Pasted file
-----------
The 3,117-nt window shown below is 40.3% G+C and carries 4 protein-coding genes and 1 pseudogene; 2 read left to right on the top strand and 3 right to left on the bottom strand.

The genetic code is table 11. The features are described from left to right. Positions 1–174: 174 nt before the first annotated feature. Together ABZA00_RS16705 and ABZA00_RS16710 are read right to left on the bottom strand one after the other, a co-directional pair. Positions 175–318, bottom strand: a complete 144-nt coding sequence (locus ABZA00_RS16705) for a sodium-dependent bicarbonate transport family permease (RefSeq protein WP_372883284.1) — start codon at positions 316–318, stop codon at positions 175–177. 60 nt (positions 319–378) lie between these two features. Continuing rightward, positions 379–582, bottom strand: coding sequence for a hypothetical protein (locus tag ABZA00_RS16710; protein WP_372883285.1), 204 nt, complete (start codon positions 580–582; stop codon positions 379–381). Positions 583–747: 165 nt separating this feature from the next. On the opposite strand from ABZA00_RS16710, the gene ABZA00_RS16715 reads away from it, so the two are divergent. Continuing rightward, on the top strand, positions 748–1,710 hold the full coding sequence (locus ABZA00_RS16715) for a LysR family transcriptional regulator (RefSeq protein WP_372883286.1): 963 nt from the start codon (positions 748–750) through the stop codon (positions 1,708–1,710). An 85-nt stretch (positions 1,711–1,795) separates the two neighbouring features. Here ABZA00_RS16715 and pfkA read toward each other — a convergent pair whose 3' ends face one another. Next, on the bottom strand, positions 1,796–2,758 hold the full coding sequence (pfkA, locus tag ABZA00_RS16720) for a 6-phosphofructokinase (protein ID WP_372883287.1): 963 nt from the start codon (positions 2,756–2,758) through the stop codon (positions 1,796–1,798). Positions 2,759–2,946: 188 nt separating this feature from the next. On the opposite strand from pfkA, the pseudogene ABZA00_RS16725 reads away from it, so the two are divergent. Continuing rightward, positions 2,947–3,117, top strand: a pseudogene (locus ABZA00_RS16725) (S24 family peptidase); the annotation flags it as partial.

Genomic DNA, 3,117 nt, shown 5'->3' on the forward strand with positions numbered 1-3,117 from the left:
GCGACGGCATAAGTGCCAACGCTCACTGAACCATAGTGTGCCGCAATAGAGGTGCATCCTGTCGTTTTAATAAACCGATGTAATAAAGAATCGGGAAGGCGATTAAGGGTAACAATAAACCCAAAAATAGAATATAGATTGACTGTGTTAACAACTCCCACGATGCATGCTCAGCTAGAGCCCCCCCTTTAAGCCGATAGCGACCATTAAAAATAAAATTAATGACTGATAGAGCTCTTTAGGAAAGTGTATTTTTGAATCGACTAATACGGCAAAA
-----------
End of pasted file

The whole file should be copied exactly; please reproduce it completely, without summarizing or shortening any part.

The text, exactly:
The 3,117-nt window shown below is 40.3% G+C and carries 4 protein-coding genes and 1 pseudogene; 2 read left to right on the top strand and 3 right to left on the bottom strand.

The genetic code is table 11. The features are described from left to right. Positions 1–174: 174 nt before the first annotated feature. Together ABZA00_RS16705 and ABZA00_RS16710 are read right to left on the bottom strand one after the other, a co-directional pair. Positions 175–318, bottom strand: a complete 144-nt coding sequence (locus ABZA00_RS16705) for a sodium-dependent bicarbonate transport family permease (RefSeq protein WP_372883284.1) — start codon at positions 316–318, stop codon at positions 175–177. 60 nt (positions 319–378) lie between these two features. Continuing rightward, positions 379–582, bottom strand: coding sequence for a hypothetical protein (locus tag ABZA00_RS16710; protein WP_372883285.1), 204 nt, complete (start codon positions 580–582; stop codon positions 379–381). Positions 583–747: 165 nt separating this feature from the next. On the opposite strand from ABZA00_RS16710, the gene ABZA00_RS16715 reads away from it, so the two are divergent. Continuing rightward, on the top strand, positions 748–1,710 hold the full coding sequence (locus ABZA00_RS16715) for a LysR family transcriptional regulator (RefSeq protein WP_372883286.1): 963 nt from the start codon (positions 748–750) through the stop codon (positions 1,708–1,710). An 85-nt stretch (positions 1,711–1,795) separates the two neighbouring features. Here ABZA00_RS16715 and pfkA read toward each other — a convergent pair whose 3' ends face one another. Next, on the bottom strand, positions 1,796–2,758 hold the full coding sequence (pfkA, locus tag ABZA00_RS16720) for a 6-phosphofructokinase (protein ID WP_372883287.1): 963 nt from the start codon (positions 2,756–2,758) through the stop codon (positions 1,796–1,798). Positions 2,759–2,946: 188 nt separating this feature from the next. On the opposite strand from pfkA, the pseudogene ABZA00_RS16725 reads away from it, so the two are divergent. Continuing rightward, positions 2,947–3,117, top strand: a pseudogene (locus ABZA00_RS16725) (S24 family peptidase); the annotation flags it as partial.

Genomic DNA, 3,117 nt, shown 5'->3' on the forward strand with positions numbered 1-3,117 from the left:
GCGACGGCATAAGTGCCAACGCTCACTGAACCATAGTGTGCCGCAATAGAGGTGCATCCTGTCGTTTTAATAAACCGATGTAATAAAGAATCGGGAAGGCGATTAAGGGTAACAATAAACCCAAAAATAGAATATAGATTGACTGTGTTAACAACTCCCACGATGCATGCTCAGCTAGAGCCCCCCCTTTAAGCCGATAGCGACCATTAAAAATAAAATTAATGACTGATAGAGCTCTTTAGGAAAGTGTATTTTTGAATCGACTAATACGGCAAAA